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  8. Liked the link to Switcheroo--interesting how sometimes it's the feminine (not effeminate) body language on men that's jarring more than oh-look-a-man-in-a-dress.

    Great blog; keep it up!

    I know you don't care what people think, but I'm curious about what reactions you get, both from strangers and from friends/family.

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    1. Thank you for the compliments! I plan to make a post detailing reactions & such very shortly, so stay tuned!

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  9. I concur. Wearing whatsoever you wish to wear but wearing it as your gender without attempting to convince others that you are something that you simply are not can't be viewed as cross-dressing. That is how women transitioned into trousers. They made that transition without duct-tape on the breasts, socks stuffed into their underwear to simulate a penis and without assuming a masculine name. Women know that clothes do not have a gender. Most men do NOT know this.

    I have worn skirts & dresses everywhere I have been for the past many years. No real adverse comments. Many places around the world. Airplanes. Trains. Cruises. The family automobile. It is doable with an understanding with your spouse. Before I married I told my wife that she could wear jeans all-of-the-time if and only if I could exercise a similar freedom to wear skirts or dresses whenever I wished to do so. It is fairness. It is true equality. The only way to have a lasting marriage.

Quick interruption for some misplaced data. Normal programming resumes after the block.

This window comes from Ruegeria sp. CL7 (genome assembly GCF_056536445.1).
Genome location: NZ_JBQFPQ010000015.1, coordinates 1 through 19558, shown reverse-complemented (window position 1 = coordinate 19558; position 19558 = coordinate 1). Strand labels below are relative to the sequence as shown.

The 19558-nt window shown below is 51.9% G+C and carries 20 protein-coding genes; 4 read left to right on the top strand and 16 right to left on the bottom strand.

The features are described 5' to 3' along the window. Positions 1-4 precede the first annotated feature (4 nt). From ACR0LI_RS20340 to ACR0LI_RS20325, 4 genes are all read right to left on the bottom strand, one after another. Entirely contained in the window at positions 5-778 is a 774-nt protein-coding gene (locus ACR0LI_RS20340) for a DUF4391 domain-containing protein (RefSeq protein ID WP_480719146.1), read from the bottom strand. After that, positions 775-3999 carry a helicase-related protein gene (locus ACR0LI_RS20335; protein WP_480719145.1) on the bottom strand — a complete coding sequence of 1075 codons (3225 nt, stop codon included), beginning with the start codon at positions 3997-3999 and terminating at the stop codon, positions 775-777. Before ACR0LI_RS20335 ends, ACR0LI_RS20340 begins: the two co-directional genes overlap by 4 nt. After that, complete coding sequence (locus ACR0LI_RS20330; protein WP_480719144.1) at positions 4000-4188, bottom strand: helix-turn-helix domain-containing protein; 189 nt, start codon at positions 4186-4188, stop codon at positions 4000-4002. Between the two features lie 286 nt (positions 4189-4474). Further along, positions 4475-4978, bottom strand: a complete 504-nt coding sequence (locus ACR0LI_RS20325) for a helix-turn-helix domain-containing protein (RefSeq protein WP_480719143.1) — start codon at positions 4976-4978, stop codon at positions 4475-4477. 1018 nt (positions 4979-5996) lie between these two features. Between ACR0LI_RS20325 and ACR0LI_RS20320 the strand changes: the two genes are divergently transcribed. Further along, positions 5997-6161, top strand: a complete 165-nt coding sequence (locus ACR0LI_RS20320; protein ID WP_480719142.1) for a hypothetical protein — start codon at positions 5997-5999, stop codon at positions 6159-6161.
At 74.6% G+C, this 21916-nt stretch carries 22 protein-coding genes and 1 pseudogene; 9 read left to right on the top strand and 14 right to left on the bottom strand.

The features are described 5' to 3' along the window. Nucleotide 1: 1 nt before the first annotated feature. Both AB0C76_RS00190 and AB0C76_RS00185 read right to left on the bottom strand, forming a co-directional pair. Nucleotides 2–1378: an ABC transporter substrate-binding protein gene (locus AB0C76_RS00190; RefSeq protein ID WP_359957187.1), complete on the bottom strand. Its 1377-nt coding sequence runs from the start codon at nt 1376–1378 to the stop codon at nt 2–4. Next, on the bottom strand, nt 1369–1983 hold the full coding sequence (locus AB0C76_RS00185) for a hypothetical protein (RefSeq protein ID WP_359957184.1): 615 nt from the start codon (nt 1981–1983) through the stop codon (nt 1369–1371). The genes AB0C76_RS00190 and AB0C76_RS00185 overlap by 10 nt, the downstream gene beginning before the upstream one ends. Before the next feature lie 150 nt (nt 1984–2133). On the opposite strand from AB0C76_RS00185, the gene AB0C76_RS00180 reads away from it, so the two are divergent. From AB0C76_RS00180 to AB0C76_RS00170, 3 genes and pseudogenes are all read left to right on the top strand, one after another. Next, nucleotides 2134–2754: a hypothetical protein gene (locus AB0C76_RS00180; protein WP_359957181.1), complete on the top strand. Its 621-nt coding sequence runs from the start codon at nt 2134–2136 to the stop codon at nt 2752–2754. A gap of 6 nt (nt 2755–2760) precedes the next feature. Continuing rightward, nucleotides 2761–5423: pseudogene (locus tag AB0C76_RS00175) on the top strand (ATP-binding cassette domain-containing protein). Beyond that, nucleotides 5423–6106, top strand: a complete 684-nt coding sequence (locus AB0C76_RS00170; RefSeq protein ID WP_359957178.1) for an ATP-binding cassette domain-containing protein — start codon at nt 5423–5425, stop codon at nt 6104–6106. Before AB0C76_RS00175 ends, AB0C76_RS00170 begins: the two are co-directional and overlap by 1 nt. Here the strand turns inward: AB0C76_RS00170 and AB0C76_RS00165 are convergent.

If any man wishes to dress like a woman in the 21st century, he damn sure isn't going to be wearing a skirt or a dress! The only skirts & dresses in our closets are mine, not hers. My wife has a very feminine figure that even a blind man could not mistake as a man - but she loves those trousers, capri pants and shorts. That's the real world, folks.

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  10. I love wearing hosiery and I have even went out cross dressed and I now find that I like your idea better. I don't want to be a woman, I love being a guy, but sometimes I just like wearing skirts, heels and hosiery. I also enjoy painting my nails. That doesn't make me gay or a girl. I have no desire to be with the same sex, I just occasionally enjoy girly things. If I ever make it to Orlando I would love to meet you and have dinner with you and your wife while wearing my skirt and heels. It would really help to go out with some like minded people. I find extremely difficult to go out by myself.